Who to choose as an executor for your will?
When making a will, many individuals assume that the most important consideration is who will benefit from their estate followed by how much they will receive. Choosing the right Executors to appoint should also be a significant consideration. The executor role carries important legal duties and responsibilities.
What does an executor do?
The role of the executor of your will is very important, they are tasked with the job of carrying out the instructions you leave in your will when you die. This can be an extremely complicated responsibility even if your instructions, assets and your property are quite straight forward. It is common that the process can take several months and you need to consider whether you want to burden your next of kin at a time when they themselves are still grieving from your death. The job of an executor is sometimes challenging mixed with emotion, they will are responsible for matters such as deciding when to sell assets such as your property so that the beneficiaries of the proceeds get what they should inherit. They also need to consider Inheritance Tax, Capital Gains Tax and Income Tax implications from those who are inheriting from your will.
Executor responsibilities also include:
• Finding all your financial documentation on your death
• Sending a copy off the death certificates to all of the institutes that hold money for you and ensuring that these accounts are frozen.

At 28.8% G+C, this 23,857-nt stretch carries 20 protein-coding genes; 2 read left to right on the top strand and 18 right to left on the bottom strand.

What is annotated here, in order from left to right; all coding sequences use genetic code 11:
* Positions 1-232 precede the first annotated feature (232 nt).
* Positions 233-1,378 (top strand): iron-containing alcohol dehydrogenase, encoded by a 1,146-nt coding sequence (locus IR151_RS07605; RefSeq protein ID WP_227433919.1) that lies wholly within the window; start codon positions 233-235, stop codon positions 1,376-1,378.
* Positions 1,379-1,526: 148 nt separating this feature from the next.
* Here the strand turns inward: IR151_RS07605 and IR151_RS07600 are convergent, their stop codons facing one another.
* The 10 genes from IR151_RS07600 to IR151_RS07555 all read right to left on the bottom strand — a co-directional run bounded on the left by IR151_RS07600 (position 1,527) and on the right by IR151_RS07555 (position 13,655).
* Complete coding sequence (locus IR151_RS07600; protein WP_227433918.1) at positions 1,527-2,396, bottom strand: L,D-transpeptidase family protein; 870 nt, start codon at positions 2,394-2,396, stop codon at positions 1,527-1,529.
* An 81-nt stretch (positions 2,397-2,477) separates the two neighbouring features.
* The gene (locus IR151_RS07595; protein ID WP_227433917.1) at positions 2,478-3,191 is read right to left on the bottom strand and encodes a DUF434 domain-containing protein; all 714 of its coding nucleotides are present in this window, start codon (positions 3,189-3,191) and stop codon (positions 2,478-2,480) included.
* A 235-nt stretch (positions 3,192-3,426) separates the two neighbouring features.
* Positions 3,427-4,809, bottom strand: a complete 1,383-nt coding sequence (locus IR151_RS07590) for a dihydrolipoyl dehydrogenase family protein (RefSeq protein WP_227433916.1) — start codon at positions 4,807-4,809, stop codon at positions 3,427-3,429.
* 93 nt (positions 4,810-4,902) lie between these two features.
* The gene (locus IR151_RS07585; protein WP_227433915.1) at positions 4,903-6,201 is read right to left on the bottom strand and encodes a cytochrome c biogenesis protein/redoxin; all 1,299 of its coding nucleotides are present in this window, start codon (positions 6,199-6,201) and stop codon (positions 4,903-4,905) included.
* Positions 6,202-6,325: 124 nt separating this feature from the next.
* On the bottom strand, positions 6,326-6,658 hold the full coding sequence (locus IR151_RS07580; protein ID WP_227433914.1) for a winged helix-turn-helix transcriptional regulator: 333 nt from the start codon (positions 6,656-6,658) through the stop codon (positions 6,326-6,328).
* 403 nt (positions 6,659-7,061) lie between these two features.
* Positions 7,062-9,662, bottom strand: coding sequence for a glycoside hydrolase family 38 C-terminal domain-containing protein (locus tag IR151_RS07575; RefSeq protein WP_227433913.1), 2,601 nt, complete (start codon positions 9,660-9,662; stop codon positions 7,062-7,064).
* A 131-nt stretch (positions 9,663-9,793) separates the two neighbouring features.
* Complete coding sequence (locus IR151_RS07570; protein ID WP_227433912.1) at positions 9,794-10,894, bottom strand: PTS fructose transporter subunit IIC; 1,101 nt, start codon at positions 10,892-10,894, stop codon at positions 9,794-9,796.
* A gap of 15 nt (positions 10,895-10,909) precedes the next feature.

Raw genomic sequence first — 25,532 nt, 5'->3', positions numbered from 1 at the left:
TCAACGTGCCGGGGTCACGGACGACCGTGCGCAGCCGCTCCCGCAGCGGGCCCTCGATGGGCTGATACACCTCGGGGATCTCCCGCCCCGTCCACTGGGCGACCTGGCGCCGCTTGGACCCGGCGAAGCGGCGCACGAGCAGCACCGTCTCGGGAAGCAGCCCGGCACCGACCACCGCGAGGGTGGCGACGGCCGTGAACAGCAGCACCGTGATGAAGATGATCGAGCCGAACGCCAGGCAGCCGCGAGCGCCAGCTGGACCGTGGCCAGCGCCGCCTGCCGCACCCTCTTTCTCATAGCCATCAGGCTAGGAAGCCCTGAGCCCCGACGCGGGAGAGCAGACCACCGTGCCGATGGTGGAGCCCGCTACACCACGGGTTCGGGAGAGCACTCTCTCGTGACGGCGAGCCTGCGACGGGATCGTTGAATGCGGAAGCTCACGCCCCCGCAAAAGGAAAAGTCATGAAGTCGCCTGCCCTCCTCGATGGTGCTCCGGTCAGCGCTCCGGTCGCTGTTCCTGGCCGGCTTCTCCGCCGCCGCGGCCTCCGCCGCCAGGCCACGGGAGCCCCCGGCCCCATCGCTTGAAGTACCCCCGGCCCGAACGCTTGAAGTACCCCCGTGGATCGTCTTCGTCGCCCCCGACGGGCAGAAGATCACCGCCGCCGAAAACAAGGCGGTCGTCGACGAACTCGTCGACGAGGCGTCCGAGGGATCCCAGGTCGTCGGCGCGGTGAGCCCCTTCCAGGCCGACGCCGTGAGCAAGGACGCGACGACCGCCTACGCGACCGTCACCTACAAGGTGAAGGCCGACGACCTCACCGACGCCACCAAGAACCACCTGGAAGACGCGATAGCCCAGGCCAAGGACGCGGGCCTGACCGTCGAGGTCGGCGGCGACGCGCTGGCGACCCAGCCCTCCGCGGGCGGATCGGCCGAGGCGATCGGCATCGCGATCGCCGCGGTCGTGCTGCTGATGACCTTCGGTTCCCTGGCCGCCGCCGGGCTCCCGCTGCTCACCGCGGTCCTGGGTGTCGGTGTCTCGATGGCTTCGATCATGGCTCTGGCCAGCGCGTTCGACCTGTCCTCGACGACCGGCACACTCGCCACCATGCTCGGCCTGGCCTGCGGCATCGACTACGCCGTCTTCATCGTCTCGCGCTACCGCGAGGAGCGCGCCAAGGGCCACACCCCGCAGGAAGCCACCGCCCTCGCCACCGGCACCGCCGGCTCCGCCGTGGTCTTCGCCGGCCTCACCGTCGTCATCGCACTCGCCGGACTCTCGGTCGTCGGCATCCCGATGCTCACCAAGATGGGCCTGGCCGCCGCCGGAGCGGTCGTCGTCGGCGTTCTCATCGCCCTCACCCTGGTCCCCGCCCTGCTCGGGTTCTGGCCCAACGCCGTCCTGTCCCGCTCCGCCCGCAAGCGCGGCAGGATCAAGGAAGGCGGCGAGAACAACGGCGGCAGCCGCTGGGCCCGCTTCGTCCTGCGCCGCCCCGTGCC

• Opening a bank account for the estate
• Ascertaining what is owed to you and the estate
• Finding out what money is owed to others
• Making a list of all your possessions, property and money
• Collecting money in, to include savings, bank account balances, pensions, investments, bonds, shares and insurance policies
• Calculating Income Tax, Capital Gains and Inheritance Tax liabilities and paying these
• Paying out money that is owed such as bills, credit cards, loans and other debts
• Deciding the appropriate time to sell your property so that your beneficiaries get the maximum money as possible
• Paying expenses such as legal and probate fees
• Distributing the money leftover in accordance with your will
Being an executor can be a difficult job even when your instructions are clear and the assets are minimal. The complete process can take many months to complete.
Who can be an executor of a will?
An Executor is a person who is legally responsible for the administration of your wishes in accordance with both the law and the terms of the Will.
The Executor of the will can be anyone aged 18 or above. There are no lawful rules against people named in your will as beneficiaries being your executors. In reality, it is very common for beneficiaries to act as Executors of wills. In most instances individuals select their spouse, civil partner or children, to act as the Executor of their will. There can be up to four executors who can act at a time, but they all have to act collectively so it might not be practical to appoint these many people. At Harrison’s Solicitors, in our opinion, it is appropriate to choose two executors in case one of them dies before you do. It is common to select both a family member and a professional such as an accountant, solicitor or a public trustee. Professional executors have extensive experience and knowledge and this can be pivotal when executing wills, but most will charge for their services. It is feasible to appoint substitute executors to cover the situation if your first choice dies before you.